Russia’s fiscal austerity has proven surprisingly durable and viable, as Putin remains popular. But the regime’s focus on the ‘commanding heights’ – energy giants, resource-exporting firms for commodities like metals and construction contractors – is accompanied by relative indifference to Russia’s microeconomic instability. The country’s energy giants, its richest businessmen and its most important businesses (in terms of the domestic economy and foreign policy) benefit from being able to exploit or shut out the private sector. Even though it largely supports Putin, the Russian population does express targeted discontent with certain policies and corruption. The Kremlin’s ability to retain legitimacy despite such dissatisfaction with policy and governance reflects its understanding of the public’s hierarchy of needs, and it correspondingly calibrates responses to dissent.

Hierarchy of needs

According to recent polling from the Russian Public Opinion Research Center (VCIOM), 76% of Russia’s entrepreneurs consider the country’s economic situation problematic. Around 45% of respondents in a Levada Center poll stated they did not believe Putin would fairly spread wealth in the interest of the average person on the street. Neither of these are great indicators for performance. Further polling from the Social Opinions Fund shows that only 27% of Russia’s citizens closely follow the government’s work and another 49% follow it from time to time.

The rest of the respondents expressed little interest. Thus, the Kremlin pitches its economic policy in areas under the control of state companies and friendly to big business to preserve order. In practice, this means sacrificing efficiency by maintaining high employment rates to prevent people – especially those living in smaller industrial towns reliant on a single industry – from protesting. According to figures from the state statistics service released in mid-May, unemployment was down 1.1% year-on-year, hovering just under 5%.

Certain sectors of Russia’s economy are not strongly controlled by the Kremlin. But these industries tend to offer limited opportunity for the state to extract large amounts of rent to redistribute to political allies, state banks or the budget. Much of the private sector is also statistically obscure, since as much as 50% of Russia’s economic activity is informal, and thus beyond the reach of government taxation or oversight. As long as people have jobs and some space exists for entrepreneurship beyond the grasp of the state, and a basic level of social benefits are provided through subsidies or pensions, dissent can be diffused.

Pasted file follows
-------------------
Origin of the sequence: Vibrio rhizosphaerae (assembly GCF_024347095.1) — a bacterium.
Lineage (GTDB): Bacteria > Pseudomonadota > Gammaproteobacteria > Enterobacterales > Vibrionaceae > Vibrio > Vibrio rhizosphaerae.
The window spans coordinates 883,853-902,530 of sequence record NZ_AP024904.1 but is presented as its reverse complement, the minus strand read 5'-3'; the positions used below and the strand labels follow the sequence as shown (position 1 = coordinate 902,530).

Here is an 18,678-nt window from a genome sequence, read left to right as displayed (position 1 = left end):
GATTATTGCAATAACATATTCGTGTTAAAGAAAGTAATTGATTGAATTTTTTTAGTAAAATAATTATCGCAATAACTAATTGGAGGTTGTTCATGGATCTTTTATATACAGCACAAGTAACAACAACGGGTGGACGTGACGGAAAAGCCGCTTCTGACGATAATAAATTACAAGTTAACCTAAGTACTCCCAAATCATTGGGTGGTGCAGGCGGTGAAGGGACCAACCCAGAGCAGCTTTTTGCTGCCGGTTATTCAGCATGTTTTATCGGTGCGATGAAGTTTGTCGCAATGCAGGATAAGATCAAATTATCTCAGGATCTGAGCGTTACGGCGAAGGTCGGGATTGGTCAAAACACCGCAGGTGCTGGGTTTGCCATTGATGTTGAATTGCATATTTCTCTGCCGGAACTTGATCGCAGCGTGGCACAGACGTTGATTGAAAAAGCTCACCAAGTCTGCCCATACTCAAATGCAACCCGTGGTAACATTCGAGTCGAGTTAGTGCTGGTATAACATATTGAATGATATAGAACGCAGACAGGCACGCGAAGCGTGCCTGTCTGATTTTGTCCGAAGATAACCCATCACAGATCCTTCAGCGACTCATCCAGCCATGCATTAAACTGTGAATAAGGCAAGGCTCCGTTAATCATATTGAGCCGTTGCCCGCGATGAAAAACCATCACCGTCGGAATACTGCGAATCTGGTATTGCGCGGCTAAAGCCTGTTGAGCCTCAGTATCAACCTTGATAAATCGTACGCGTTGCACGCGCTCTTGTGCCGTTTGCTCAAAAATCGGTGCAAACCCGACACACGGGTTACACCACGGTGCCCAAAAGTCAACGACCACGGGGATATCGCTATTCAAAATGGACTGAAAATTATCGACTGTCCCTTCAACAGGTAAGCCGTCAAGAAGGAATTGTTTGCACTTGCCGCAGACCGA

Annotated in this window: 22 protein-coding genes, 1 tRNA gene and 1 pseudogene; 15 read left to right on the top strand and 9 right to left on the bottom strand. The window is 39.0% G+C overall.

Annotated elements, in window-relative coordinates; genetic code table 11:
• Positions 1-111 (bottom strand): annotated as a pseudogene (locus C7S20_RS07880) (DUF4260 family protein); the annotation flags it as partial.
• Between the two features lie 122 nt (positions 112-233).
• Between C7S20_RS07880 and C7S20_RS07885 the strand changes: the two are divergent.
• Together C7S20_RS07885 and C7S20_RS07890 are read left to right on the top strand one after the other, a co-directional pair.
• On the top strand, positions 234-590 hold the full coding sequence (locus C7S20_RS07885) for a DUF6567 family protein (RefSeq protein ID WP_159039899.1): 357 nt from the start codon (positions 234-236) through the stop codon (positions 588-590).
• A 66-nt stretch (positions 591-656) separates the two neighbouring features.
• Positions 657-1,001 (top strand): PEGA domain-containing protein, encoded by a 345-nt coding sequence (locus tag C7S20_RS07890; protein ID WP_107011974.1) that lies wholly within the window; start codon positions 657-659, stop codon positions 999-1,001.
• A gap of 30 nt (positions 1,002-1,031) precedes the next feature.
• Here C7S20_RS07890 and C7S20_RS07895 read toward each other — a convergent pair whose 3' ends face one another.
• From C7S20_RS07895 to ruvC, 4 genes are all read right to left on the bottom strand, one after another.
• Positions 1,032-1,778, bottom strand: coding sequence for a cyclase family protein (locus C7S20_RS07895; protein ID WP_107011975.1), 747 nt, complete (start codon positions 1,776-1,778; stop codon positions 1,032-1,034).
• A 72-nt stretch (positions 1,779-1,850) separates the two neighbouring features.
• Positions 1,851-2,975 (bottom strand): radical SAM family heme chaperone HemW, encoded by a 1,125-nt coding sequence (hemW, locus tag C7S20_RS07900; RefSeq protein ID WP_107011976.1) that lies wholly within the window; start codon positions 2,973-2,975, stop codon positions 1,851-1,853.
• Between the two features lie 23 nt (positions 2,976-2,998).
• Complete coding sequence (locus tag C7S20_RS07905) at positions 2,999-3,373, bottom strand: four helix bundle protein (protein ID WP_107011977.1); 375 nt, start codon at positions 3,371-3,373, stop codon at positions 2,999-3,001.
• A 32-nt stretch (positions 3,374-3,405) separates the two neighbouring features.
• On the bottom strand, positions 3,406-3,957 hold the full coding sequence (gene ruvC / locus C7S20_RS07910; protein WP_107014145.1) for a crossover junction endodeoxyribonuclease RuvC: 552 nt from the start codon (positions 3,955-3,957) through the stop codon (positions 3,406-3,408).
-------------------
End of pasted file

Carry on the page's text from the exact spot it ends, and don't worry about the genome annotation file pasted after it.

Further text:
Outlook

Russia’s economy has endured substantial difficulties since 2013. The sharp fall in oil prices and the impact of western sanctions and Russian counter-sanctions triggered a two-year recession, a credit crunch, fiscal tightening and the near-exhaustion of the country’s reserve funds. Yet oil prices are now rising and the economy is growing again. It is arguable that the relatively successful anti-crisis policies have exacerbated the long-term problems in Russia’s economy, including underinvestment in human capital, monopolisation, cronyism and labour-hoarding.

Although the impact of US sanctions imposed in 2018 has yet to become fully manifest, there is little reason to believe that Russia will change its policy course to obtain sanctions relief. The Kremlin’s basic economic strategy is to trade efficiency and higher growth for social stability, military strength and a tight rein on Russia’s strategic sectors. It is now seeking to increase tax revenues without major reforms that would weaken the control that the state and its allies have over the economy.

The main threat to Putin lies in the possibility of widespread socio-economic discontent as a result of falling living standards, cuts to healthcare and education, and an increase in the number of Russians in poverty in recent years. The authorities have promised to deliver more well-paying jobs and to increase social spending, but Putin’s fiscal conservatism and his insistence on substantial defence spending – as well as eschewing structural reforms – may make this difficult to achieve.

The article was published by our partner, the International Institute for Strategic Studies.